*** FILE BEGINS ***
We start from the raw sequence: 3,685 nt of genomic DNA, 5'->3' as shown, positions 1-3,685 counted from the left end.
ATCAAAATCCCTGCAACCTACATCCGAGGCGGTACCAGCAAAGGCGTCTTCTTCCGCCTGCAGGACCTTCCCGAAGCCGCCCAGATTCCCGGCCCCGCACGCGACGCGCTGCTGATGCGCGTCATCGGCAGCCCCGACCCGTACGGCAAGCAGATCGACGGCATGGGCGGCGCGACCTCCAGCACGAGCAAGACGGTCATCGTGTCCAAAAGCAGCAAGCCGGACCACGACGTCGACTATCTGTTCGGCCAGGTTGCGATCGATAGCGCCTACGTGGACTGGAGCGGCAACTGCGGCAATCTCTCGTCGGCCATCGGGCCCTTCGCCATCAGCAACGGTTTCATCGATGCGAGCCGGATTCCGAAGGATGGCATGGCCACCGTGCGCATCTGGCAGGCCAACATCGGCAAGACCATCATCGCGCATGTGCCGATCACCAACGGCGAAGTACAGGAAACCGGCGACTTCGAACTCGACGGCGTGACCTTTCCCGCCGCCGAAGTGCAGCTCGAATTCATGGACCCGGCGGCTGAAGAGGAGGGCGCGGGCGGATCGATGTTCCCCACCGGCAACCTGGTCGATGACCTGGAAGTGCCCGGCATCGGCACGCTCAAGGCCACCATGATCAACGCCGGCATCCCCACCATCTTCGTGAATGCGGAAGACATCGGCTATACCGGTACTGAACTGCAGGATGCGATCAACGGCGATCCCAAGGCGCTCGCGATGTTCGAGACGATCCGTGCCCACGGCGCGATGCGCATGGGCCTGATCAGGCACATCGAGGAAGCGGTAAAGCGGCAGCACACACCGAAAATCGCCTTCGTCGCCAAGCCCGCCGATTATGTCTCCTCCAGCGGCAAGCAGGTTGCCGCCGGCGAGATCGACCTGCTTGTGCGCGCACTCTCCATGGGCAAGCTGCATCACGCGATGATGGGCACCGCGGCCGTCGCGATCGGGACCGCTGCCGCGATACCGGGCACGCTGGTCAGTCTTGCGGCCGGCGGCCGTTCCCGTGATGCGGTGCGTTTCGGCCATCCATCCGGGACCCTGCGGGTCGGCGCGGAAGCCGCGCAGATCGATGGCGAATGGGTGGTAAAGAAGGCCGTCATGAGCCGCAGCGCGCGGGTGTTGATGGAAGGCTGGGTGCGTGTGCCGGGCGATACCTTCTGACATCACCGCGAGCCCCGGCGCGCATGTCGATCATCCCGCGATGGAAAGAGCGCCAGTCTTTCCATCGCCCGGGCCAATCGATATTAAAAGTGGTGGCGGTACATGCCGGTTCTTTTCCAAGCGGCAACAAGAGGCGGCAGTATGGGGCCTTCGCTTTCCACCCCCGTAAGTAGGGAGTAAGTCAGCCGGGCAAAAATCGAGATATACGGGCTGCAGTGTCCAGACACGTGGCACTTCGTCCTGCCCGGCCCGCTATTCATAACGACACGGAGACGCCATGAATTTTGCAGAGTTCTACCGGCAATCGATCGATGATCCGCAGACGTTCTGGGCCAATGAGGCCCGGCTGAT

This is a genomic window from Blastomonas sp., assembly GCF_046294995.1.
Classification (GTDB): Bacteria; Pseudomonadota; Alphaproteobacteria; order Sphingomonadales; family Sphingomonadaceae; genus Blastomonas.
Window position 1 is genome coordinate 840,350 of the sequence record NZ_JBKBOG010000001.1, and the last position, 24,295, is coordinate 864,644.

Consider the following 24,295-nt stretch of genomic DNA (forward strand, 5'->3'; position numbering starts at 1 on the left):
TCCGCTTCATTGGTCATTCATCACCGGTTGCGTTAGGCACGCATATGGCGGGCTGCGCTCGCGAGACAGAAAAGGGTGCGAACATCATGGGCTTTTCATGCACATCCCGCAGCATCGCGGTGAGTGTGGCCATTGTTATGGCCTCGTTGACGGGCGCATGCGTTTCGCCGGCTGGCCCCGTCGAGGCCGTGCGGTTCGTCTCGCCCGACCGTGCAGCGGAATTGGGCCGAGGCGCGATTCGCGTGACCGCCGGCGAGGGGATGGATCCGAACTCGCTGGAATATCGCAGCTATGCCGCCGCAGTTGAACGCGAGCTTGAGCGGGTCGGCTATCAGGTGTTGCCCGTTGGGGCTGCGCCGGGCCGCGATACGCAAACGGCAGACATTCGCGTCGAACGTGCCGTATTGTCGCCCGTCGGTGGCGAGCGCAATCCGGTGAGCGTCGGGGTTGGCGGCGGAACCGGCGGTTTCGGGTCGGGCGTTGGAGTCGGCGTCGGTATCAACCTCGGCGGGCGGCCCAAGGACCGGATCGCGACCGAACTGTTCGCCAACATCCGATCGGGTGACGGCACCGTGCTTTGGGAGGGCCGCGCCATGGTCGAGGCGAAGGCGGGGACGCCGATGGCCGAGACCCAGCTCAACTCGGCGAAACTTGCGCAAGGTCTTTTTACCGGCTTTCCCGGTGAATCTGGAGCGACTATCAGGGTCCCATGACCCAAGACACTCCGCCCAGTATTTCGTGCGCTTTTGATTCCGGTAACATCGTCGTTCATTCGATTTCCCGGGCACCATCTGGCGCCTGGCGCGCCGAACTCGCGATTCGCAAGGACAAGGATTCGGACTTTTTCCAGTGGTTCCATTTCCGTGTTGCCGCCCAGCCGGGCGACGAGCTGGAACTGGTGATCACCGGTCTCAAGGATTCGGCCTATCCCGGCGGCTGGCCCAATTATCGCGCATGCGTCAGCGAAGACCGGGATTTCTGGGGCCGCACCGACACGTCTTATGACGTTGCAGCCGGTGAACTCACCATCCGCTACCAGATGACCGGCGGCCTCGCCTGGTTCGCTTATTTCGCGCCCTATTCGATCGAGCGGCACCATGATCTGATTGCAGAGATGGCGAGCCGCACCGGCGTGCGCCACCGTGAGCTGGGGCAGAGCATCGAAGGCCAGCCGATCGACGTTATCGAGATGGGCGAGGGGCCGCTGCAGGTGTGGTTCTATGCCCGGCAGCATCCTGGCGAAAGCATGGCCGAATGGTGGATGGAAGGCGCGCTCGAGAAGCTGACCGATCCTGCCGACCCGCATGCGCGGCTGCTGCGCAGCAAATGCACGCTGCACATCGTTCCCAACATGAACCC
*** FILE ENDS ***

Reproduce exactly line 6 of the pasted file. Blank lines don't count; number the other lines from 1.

Consider the following 24,295-nt stretch of genomic DNA (forward strand, 5'->3'; position numbering starts at 1 on the left):